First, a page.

This article is an excerpt from the Shortform book guide to "The Monk Who Sold His Ferrari" by Robin Sharma. Shortform has the world's best summaries and analyses of books you should be reading.
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What is kaizen training? How can kaizen theory apply to your life?
In The Monk Who Sold His Ferrari, Julian Mantle learns about kaizen theory. Using the process of kaizen training, you can greatly improve your own life.
Read more about kaizen technique and how to implement kaizen training for your own self-improvement.
Kaizen Training and Sumo Wrestlers
The sumo wrestler from Sage Raman’s story represents the kaizen theory, a Japanese word that can be translated as continuous, endless self-improvement. In this case, it specifically means improving and mastering your inner self. This form of kaizen training includes discipline, confidence, energy, and optimism.
Improving your inner self is crucial to improving your life. You can’t lead or care for others if you can’t even lead or care for yourself. You can’t do good if you don’t feel good. So, you need kaizen training to be your best self.
(Shortform note: Outside of a self-help context, kaizen training more commonly refers to a business practice of constantly looking for ways to boost productivity and efficiency. Just as kaizen in a business setting includes all members of the company from the CEO to entry-level workers, your personal kaizen should include all aspects of your life.)
John sees potential areas of improvement for kaizen training almost immediately. He repeats that he’d like to start exercising and getting in shape. He also mentions his bad temper, his habit of interrupting people, and his tendency to worry about everything.
Summarizing what he has learned so far, John repeats back to Julian that three things lead to a rich, balanced, and fulfilling life. These are three key areas for the kaizen technique:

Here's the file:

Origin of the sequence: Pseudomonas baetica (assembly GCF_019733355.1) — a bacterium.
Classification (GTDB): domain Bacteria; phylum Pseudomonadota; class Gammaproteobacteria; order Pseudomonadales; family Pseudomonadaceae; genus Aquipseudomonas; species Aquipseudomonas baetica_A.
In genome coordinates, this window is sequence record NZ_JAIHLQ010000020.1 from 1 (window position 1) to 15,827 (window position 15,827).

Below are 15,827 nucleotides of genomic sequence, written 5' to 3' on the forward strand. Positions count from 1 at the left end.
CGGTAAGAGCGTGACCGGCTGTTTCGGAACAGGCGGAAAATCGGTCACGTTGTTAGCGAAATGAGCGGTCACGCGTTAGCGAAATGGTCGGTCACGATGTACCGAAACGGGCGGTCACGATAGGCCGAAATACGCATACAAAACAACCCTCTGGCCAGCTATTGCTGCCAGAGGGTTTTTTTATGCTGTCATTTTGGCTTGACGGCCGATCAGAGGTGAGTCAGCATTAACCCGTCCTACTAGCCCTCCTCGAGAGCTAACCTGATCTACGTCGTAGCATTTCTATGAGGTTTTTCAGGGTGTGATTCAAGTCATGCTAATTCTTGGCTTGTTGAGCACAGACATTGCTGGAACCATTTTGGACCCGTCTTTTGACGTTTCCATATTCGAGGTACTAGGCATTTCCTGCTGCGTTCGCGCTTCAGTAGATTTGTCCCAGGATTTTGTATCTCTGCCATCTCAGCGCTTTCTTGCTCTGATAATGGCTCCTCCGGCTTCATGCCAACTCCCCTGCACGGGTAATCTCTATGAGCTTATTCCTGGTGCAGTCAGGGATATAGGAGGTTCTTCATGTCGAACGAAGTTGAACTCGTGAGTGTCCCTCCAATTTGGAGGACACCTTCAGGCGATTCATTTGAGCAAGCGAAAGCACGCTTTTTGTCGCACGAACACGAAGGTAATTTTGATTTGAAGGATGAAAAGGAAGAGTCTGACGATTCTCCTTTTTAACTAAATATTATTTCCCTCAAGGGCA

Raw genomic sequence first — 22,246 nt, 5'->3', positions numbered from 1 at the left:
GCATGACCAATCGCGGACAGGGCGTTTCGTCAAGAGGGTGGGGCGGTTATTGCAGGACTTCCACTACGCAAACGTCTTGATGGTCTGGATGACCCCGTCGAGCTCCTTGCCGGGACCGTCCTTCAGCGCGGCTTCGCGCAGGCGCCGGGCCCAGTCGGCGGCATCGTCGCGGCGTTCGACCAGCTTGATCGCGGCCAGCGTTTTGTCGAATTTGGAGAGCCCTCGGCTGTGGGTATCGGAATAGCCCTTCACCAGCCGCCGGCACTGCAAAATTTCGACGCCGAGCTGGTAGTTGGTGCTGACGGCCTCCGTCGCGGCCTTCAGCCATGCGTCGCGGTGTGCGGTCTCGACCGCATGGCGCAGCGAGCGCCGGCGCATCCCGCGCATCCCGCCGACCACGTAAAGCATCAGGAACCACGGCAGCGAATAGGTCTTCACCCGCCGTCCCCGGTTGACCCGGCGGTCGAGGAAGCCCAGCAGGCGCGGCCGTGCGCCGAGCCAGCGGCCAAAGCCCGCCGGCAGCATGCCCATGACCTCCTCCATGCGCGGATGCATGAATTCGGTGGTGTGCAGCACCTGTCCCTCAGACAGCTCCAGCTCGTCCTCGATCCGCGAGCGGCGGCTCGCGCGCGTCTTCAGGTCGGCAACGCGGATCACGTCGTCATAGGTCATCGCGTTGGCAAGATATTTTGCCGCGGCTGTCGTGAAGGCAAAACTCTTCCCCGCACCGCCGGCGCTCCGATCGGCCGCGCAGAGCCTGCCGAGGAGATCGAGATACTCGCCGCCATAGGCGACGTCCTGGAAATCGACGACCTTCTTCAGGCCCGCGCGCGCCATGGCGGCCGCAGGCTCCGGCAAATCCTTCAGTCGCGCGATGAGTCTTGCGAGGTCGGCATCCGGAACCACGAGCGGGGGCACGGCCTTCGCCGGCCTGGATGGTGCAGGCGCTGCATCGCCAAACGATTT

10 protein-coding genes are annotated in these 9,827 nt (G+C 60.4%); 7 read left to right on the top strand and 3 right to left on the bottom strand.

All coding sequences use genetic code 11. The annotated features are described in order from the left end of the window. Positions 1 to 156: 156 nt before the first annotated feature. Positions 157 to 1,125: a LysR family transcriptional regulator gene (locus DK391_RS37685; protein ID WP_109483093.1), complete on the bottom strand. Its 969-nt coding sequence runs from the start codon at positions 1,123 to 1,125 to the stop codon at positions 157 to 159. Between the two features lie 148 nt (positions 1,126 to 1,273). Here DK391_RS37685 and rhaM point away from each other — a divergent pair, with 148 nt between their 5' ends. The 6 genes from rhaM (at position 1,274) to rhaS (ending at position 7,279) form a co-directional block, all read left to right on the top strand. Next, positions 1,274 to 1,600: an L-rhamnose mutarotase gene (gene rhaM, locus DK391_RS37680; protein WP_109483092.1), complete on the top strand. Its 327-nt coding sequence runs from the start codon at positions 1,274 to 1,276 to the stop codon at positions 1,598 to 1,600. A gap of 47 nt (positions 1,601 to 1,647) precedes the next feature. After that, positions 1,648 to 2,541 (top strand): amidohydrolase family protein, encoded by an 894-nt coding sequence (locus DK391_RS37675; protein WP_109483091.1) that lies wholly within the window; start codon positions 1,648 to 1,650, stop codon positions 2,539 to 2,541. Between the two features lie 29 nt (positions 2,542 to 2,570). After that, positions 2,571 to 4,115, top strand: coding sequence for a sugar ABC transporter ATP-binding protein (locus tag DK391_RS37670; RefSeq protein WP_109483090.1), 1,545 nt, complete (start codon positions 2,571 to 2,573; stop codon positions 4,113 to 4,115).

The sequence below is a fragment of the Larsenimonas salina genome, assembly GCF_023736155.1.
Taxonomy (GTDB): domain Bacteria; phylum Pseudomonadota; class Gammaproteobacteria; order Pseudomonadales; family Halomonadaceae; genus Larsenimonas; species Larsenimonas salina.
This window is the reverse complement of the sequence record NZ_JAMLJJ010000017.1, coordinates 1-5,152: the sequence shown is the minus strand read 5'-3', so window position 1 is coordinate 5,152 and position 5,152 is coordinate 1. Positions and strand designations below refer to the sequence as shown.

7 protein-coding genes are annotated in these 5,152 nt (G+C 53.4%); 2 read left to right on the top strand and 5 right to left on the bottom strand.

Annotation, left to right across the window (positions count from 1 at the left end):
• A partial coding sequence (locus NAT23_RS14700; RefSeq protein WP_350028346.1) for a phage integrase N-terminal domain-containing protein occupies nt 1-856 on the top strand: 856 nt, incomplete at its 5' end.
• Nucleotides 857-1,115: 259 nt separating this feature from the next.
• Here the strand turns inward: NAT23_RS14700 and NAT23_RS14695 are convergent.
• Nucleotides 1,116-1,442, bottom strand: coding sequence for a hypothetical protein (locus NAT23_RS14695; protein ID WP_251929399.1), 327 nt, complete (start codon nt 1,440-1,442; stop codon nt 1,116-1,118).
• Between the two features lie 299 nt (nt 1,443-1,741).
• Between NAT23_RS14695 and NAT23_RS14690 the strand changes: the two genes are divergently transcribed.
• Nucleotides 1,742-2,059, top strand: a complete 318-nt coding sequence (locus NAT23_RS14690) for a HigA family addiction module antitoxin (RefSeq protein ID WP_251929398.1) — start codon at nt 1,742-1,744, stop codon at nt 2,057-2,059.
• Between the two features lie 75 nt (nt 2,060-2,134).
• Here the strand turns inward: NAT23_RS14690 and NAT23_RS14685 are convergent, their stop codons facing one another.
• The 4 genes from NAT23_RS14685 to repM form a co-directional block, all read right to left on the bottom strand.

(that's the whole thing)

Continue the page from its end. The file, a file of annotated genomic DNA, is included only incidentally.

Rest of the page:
- Strength of character, which means cultivating understanding, empathy, and the desire to help others.
- Mental toughness, the ability to focus your mind and work tirelessly, but calmly, toward your goals.
- Courage, the ability to work fearlessly to understand yourself and pursue your Dharma. John is concerned with this point in particular, but Julian assures him that courage is something anyone can develop, and the work pays off immensely. Many people are unhappy because they don’t have the courage to find and pursue their Dharma.
How to Practice Kaizen
Practice kaizen theory by constantly pushing yourself beyond where you think your limits are. Your only real limits in life are the ones you place upon yourself. Identify what’s holding you back, whether it’s fear, weakness, lack of energy, or something else. Make a list of these weaknesses, then face each one head-on. For example, if you’re afraid of public speaking, immediately volunteer to give as many speeches as you can.
Julian demonstrates that John’s holding himself back by telling him to do as many pushups as he can. John thinks he’s reached his limit at 23, but when he’s told to do 10 more he can.
The kaizen technique is often uncomfortable, and you may not want to practice it. While you should never do things just because you “have to,” you should be willing to do things you don’t want to do. Facing down and overcoming your weaknesses isn’t an obligation, but it is well worth the effort.
It’s possible to become completely fearless and without weaknesses. When you understand yourself, and know that your natural state is one of unbreakable strength and unlimited potential, you will know there’s nothing to fear and that nothing can harm you. This is the goal of kaizen.
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